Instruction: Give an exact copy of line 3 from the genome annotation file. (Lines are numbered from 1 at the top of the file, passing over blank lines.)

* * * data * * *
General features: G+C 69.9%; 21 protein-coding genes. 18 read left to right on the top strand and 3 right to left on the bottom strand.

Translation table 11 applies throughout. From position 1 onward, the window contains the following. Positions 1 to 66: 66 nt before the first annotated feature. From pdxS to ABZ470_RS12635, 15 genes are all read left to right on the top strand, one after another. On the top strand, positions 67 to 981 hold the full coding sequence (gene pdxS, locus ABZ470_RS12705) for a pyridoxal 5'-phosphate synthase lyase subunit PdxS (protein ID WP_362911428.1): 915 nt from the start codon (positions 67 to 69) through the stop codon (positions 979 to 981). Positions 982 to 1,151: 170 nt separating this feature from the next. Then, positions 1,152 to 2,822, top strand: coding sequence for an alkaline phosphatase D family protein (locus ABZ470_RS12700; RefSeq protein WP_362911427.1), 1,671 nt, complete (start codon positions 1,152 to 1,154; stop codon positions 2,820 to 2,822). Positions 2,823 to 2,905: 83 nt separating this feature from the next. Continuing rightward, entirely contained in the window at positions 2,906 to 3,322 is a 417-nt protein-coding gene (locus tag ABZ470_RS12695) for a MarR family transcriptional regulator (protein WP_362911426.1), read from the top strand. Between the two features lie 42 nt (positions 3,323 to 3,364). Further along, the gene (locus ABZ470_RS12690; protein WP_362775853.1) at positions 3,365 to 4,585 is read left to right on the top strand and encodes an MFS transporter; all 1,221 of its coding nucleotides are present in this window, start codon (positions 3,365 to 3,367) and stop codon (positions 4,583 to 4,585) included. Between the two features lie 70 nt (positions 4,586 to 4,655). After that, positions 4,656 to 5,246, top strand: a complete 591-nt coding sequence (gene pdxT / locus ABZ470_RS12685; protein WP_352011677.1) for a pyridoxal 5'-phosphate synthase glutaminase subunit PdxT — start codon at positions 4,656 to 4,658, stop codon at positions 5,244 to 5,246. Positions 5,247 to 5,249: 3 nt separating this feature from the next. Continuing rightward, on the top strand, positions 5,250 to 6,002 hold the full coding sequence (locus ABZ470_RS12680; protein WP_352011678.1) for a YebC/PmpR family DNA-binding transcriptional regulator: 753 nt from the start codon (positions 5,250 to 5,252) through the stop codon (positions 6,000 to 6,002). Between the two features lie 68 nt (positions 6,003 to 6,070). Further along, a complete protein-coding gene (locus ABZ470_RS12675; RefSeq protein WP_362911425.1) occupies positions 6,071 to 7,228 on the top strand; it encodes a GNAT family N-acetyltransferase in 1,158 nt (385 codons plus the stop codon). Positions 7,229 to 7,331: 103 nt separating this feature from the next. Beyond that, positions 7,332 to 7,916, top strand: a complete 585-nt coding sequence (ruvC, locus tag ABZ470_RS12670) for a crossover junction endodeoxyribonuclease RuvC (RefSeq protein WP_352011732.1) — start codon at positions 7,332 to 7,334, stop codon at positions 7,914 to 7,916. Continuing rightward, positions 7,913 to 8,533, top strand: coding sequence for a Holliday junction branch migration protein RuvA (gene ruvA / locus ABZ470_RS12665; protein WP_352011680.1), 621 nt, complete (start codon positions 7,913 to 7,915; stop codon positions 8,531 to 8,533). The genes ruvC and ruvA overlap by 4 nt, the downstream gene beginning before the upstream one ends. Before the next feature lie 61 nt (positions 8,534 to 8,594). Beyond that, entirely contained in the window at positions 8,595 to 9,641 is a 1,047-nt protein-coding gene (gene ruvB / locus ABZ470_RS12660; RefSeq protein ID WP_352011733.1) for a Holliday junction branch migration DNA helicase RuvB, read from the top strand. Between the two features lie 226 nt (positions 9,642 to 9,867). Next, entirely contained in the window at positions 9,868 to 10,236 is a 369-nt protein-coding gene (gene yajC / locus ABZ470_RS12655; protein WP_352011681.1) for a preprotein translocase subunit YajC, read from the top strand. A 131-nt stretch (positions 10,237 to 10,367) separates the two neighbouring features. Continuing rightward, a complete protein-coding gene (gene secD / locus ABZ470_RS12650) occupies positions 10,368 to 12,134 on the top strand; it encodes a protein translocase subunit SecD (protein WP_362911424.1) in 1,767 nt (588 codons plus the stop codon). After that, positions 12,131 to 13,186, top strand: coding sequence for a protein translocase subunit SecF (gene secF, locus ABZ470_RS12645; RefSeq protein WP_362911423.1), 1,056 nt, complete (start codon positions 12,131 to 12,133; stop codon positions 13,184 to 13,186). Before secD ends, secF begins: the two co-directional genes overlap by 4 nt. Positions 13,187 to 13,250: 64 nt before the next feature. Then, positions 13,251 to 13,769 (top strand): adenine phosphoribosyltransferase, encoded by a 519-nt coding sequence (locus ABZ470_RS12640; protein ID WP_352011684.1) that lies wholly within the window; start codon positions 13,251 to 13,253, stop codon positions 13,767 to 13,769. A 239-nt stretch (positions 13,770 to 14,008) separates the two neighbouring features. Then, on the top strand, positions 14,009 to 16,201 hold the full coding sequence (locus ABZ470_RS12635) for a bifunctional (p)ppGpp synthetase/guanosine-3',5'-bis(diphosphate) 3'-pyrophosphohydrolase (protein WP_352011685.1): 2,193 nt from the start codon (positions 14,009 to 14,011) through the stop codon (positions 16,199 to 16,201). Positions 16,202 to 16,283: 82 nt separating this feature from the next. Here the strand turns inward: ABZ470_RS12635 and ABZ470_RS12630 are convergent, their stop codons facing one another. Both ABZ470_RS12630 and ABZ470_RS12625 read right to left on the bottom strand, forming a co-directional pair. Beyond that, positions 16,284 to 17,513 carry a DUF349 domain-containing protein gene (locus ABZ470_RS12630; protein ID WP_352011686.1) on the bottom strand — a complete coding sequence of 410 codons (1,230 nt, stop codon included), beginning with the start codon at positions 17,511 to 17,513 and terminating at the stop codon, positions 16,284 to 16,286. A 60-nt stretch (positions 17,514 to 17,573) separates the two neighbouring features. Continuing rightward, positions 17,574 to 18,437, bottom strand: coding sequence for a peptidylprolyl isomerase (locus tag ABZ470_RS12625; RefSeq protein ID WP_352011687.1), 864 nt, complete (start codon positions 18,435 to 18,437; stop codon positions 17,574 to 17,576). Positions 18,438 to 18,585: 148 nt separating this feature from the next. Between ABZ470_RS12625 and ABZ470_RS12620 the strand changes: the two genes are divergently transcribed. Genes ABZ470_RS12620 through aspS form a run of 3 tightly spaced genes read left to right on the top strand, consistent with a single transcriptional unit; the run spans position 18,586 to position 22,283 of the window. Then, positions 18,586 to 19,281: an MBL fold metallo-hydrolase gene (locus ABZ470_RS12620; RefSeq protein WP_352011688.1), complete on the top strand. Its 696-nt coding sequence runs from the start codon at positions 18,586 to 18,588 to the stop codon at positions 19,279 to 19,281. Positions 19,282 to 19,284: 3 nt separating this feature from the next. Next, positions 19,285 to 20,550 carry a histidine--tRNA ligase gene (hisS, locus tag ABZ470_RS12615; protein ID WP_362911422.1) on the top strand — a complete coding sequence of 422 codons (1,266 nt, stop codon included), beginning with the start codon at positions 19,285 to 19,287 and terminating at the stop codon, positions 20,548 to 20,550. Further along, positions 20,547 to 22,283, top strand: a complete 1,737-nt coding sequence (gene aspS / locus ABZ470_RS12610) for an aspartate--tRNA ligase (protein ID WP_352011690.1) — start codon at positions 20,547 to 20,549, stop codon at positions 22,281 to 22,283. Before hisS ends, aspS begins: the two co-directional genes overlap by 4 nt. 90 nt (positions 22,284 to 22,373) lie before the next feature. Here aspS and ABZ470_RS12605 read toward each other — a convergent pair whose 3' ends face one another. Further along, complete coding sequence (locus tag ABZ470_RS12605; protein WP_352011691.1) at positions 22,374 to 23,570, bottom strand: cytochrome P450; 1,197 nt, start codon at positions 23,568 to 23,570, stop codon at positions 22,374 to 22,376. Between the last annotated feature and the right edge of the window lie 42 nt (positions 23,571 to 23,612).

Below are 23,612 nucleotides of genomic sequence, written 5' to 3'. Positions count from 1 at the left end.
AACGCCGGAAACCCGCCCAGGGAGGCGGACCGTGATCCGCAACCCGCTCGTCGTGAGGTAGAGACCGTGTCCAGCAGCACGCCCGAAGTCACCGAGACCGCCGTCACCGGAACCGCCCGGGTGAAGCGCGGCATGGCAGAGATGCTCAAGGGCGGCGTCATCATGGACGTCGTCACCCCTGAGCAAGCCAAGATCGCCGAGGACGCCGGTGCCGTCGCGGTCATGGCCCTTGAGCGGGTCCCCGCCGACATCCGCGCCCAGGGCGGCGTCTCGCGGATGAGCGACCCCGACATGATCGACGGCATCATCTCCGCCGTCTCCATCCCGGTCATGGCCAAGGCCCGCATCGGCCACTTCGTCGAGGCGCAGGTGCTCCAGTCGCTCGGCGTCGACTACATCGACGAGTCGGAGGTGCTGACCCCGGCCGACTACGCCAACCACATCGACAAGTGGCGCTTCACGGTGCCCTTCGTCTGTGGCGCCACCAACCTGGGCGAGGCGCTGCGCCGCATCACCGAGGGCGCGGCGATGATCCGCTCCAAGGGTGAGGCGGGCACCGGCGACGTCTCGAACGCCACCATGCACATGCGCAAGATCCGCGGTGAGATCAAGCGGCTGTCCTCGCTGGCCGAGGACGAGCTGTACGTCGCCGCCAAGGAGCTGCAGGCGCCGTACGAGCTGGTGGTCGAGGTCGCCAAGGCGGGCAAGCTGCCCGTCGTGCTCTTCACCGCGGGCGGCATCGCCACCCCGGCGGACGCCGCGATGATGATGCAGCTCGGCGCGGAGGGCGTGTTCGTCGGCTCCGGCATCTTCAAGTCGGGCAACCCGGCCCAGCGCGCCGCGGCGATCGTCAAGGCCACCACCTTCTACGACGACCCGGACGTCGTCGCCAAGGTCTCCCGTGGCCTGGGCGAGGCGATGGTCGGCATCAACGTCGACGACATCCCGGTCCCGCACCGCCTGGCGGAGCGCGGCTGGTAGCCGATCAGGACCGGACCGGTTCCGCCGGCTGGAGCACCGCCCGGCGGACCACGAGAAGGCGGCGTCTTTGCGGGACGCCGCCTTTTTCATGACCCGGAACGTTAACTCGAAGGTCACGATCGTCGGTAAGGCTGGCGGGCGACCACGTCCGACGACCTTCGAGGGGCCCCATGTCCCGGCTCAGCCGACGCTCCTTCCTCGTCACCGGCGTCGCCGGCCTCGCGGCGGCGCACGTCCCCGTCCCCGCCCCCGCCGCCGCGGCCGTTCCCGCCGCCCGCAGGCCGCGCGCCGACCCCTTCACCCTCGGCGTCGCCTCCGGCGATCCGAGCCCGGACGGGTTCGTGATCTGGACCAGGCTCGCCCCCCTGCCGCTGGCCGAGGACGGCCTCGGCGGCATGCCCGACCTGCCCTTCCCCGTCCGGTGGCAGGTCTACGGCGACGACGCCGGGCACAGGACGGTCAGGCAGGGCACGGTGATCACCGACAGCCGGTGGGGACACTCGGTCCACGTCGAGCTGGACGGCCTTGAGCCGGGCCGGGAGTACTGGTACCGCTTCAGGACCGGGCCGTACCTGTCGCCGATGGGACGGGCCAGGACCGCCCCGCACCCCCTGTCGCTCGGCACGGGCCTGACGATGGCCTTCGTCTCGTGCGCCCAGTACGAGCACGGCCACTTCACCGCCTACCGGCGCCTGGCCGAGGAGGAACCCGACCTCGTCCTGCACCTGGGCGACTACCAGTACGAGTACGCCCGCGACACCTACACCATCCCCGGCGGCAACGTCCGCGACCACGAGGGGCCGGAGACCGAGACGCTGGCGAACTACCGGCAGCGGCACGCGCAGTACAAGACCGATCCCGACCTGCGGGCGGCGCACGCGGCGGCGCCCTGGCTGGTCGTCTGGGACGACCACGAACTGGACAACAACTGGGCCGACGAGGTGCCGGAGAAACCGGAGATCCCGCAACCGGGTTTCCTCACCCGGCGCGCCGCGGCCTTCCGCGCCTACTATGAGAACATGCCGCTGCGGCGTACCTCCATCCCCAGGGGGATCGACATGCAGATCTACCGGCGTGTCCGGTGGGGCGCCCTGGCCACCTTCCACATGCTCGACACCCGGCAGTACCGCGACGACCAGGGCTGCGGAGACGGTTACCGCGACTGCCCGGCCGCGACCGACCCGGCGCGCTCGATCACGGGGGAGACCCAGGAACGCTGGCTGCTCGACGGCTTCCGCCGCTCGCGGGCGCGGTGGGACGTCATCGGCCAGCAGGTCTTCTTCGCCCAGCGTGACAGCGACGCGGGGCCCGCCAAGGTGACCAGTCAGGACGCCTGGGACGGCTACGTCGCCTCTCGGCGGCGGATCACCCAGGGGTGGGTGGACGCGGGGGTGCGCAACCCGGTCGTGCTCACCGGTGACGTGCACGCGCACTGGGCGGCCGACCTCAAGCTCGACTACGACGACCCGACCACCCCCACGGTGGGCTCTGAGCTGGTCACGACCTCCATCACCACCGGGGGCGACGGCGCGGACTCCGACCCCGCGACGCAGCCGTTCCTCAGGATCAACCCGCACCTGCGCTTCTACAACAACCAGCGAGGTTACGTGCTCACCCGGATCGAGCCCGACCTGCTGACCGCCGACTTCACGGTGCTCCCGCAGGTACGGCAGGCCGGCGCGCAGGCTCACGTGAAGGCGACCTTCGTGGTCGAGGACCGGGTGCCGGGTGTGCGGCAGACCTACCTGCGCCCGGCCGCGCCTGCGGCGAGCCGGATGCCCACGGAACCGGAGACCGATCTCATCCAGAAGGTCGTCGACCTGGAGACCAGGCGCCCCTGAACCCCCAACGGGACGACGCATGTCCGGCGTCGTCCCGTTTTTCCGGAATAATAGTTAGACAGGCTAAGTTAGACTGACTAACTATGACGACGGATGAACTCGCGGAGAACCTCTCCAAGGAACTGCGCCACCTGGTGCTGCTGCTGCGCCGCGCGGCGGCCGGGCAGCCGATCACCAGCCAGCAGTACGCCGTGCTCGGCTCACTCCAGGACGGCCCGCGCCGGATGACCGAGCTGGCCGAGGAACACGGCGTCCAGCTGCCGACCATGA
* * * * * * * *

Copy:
Below are 23,612 nucleotides of genomic sequence, written 5' to 3'. Positions count from 1 at the left end.